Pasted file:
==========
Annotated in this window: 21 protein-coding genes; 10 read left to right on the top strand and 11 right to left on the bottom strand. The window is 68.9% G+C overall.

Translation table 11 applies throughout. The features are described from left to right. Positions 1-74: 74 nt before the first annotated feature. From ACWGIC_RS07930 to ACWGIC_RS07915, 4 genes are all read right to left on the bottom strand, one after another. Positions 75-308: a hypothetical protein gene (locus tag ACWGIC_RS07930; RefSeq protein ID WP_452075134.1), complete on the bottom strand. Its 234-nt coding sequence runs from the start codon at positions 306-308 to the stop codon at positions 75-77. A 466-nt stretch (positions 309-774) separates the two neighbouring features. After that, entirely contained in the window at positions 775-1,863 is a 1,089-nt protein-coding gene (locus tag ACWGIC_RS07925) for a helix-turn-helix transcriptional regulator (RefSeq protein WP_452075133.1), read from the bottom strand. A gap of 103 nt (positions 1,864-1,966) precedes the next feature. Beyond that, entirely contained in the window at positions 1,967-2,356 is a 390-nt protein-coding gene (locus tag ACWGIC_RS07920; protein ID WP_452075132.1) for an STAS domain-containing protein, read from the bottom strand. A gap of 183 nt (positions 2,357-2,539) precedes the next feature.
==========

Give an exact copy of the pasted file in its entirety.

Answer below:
Annotated in this window: 21 protein-coding genes; 10 read left to right on the top strand and 11 right to left on the bottom strand. The window is 68.9% G+C overall.

Translation table 11 applies throughout. The features are described from left to right. Positions 1-74: 74 nt before the first annotated feature. From ACWGIC_RS07930 to ACWGIC_RS07915, 4 genes are all read right to left on the bottom strand, one after another. Positions 75-308: a hypothetical protein gene (locus tag ACWGIC_RS07930; RefSeq protein ID WP_452075134.1), complete on the bottom strand. Its 234-nt coding sequence runs from the start codon at positions 306-308 to the stop codon at positions 75-77. A 466-nt stretch (positions 309-774) separates the two neighbouring features. After that, entirely contained in the window at positions 775-1,863 is a 1,089-nt protein-coding gene (locus tag ACWGIC_RS07925) for a helix-turn-helix transcriptional regulator (RefSeq protein WP_452075133.1), read from the bottom strand. A gap of 103 nt (positions 1,864-1,966) precedes the next feature. Beyond that, entirely contained in the window at positions 1,967-2,356 is a 390-nt protein-coding gene (locus tag ACWGIC_RS07920; protein ID WP_452075132.1) for an STAS domain-containing protein, read from the bottom strand. A gap of 183 nt (positions 2,357-2,539) precedes the next feature.